Sarah Sze is an American artist who lives in New York. Born in in Boston 1969, she studied painting and architecture. She is best known for her sculptures, made of hundreds of everyday objects, which she conceives specifically for the gallery spaces that host them. More recently, the artist has incorporated moving images into her work including them in large structures that appear delicate and fragile.
For Sarah Sze, our daily lives are filled with images – both moving and fixed - printed in magazines, gleaned from the web, or taken with our smartphones. The works presented here show how much these images can alter our memories and make us lose track of time.
The sphere in the big room is titled Twice Twilight and can even be explored from the inside. Feel free to go in during your visit!
In the smaller room, the pendulum that swings back and forth is named Tracing Fallen Sky.
Sarah Sze attaches great importance to the spaces in which she installs her structures. Here, she plays with Jean Nouvel’s glass building, blurring the boundaries between inside and outside. The way we view her installations changes depending on the time of the day, the weather, and the light conditions visible outside.
When you enter the room, you’ll notice projections on the building’s glass walls. The circular movement of these images might make you think of a magic lantern. In the middle of the space, the planetarium-like structure is an assemblage of objects, lights, sound, video, and still and moving images. As you move around inside it, you will see your reflection and shadow projected onto the large glass windows. You become part of the sculpture!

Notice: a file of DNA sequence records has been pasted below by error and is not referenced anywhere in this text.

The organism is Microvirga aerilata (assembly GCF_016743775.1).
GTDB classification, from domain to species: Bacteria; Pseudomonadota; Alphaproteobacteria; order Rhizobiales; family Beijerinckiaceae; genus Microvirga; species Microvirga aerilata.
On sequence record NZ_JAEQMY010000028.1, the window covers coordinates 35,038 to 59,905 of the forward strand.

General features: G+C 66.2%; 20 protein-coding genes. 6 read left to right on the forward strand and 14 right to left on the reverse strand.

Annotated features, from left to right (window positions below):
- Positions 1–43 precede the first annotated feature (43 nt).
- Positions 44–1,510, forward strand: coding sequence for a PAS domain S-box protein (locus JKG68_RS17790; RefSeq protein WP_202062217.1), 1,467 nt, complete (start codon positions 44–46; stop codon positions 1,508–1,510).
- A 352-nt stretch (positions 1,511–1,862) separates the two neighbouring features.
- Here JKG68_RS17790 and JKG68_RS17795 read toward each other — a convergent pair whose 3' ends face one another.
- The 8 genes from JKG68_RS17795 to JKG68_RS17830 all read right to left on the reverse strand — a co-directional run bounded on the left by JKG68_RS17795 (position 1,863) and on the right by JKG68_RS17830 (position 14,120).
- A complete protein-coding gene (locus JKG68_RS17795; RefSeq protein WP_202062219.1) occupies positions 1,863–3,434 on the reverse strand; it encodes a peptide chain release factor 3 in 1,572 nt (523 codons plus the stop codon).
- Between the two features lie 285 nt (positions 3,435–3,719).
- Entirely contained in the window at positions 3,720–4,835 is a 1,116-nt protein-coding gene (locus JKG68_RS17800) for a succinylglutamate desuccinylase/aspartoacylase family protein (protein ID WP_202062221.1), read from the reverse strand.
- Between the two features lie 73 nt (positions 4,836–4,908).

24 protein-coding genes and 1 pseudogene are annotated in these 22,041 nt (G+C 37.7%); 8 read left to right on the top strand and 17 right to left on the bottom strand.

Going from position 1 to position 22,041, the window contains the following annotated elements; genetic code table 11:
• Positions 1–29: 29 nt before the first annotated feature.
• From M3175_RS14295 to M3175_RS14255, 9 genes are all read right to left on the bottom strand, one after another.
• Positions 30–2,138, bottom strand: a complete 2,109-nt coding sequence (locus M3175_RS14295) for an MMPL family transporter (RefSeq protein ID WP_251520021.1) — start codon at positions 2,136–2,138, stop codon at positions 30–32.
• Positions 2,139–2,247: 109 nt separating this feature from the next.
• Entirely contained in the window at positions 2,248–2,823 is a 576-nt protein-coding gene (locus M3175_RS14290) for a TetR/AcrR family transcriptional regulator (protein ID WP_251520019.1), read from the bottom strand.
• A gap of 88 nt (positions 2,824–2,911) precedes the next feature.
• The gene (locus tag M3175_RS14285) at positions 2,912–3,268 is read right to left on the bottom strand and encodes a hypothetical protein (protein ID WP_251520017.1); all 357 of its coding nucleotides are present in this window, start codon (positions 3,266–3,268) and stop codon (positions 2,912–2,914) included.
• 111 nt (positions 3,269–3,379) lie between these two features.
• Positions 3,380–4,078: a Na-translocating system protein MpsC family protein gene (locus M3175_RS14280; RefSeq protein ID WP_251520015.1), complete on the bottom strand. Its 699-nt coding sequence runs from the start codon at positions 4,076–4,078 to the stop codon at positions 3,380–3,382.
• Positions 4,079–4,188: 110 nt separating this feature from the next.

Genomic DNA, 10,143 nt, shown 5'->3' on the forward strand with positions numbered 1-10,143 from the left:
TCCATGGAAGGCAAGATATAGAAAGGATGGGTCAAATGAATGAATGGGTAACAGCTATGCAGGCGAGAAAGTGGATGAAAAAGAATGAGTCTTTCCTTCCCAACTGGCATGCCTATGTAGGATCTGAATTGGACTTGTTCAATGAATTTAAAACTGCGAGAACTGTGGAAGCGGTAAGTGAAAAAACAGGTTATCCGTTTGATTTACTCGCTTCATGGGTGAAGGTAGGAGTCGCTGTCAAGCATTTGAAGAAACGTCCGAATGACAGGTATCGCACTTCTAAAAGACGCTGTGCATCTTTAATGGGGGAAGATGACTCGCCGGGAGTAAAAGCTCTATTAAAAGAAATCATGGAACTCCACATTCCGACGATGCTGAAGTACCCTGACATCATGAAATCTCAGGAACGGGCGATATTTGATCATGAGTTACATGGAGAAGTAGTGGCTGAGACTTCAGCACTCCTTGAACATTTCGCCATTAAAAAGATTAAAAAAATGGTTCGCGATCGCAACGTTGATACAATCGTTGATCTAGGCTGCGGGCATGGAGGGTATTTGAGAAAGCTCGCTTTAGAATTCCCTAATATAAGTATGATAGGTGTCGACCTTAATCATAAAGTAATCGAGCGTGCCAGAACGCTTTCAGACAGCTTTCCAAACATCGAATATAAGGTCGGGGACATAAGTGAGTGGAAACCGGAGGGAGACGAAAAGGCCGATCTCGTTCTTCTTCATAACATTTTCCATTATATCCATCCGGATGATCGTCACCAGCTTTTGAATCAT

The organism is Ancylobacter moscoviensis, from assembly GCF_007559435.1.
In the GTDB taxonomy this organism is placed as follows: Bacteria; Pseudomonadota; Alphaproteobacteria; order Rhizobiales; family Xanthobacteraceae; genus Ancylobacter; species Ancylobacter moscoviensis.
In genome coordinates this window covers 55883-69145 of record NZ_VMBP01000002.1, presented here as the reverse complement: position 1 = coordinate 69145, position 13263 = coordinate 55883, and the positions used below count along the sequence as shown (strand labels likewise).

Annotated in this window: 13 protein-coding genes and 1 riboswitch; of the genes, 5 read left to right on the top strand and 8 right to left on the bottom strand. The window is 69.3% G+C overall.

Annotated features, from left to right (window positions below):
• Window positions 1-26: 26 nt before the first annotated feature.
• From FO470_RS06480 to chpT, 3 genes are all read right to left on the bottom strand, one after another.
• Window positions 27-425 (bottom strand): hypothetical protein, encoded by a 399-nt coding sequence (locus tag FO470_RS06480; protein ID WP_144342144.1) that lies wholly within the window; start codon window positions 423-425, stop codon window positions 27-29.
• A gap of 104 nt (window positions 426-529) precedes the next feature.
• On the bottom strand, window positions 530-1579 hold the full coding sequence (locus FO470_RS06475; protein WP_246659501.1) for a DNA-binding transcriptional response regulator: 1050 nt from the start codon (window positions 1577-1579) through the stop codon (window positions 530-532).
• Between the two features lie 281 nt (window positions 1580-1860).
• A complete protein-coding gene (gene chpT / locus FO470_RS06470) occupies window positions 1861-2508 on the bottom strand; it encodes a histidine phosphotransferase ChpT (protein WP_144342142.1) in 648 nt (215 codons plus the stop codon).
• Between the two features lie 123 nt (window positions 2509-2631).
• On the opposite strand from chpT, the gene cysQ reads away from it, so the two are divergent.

This proliferation of images reminds us of our daily lives, where televisions and telephones constantly bombard us with information.
For the artist, this work is about memory, how little by little, over time, memories change or disappear.
A multitude of videos are projected onto this steel sculpture and elements arranged around it on the ground. These videos show metal melting, salt crystallizing, and paint being mixed. To these images are added others that represent the sky at different times of day. The central element is a pendulum that moves in an irregular and hypnotic way.
In the making of these sculptures, the artist was inspired bycenturies-old scientific tools (the planetarium and Foucault’s pendulum) devised to measure time and space. However, the artist confuses us by including a myriad objects and images in her work, perhaps suggesting how impossible this task is.
- Gleaned: to collect or gather little by little
- Installation: a large-scale three-dimensional work of arts made using a variety of materials and often designed for a specific space
- Planetarium: a domed theatre in which images of stars, planets and constellations are projected in order to show how they appear to move in the sky
- Magic lantern: an early type of projection device that projected enlarged images painted on glass plates onto a screen
- Pendulum: a heavy object attached to a rope that swings left to right, back and forth Foucault’s pendulum is an instrument that demonstrates the rotation of the earth
- Hypnotic: causing a state close to sleep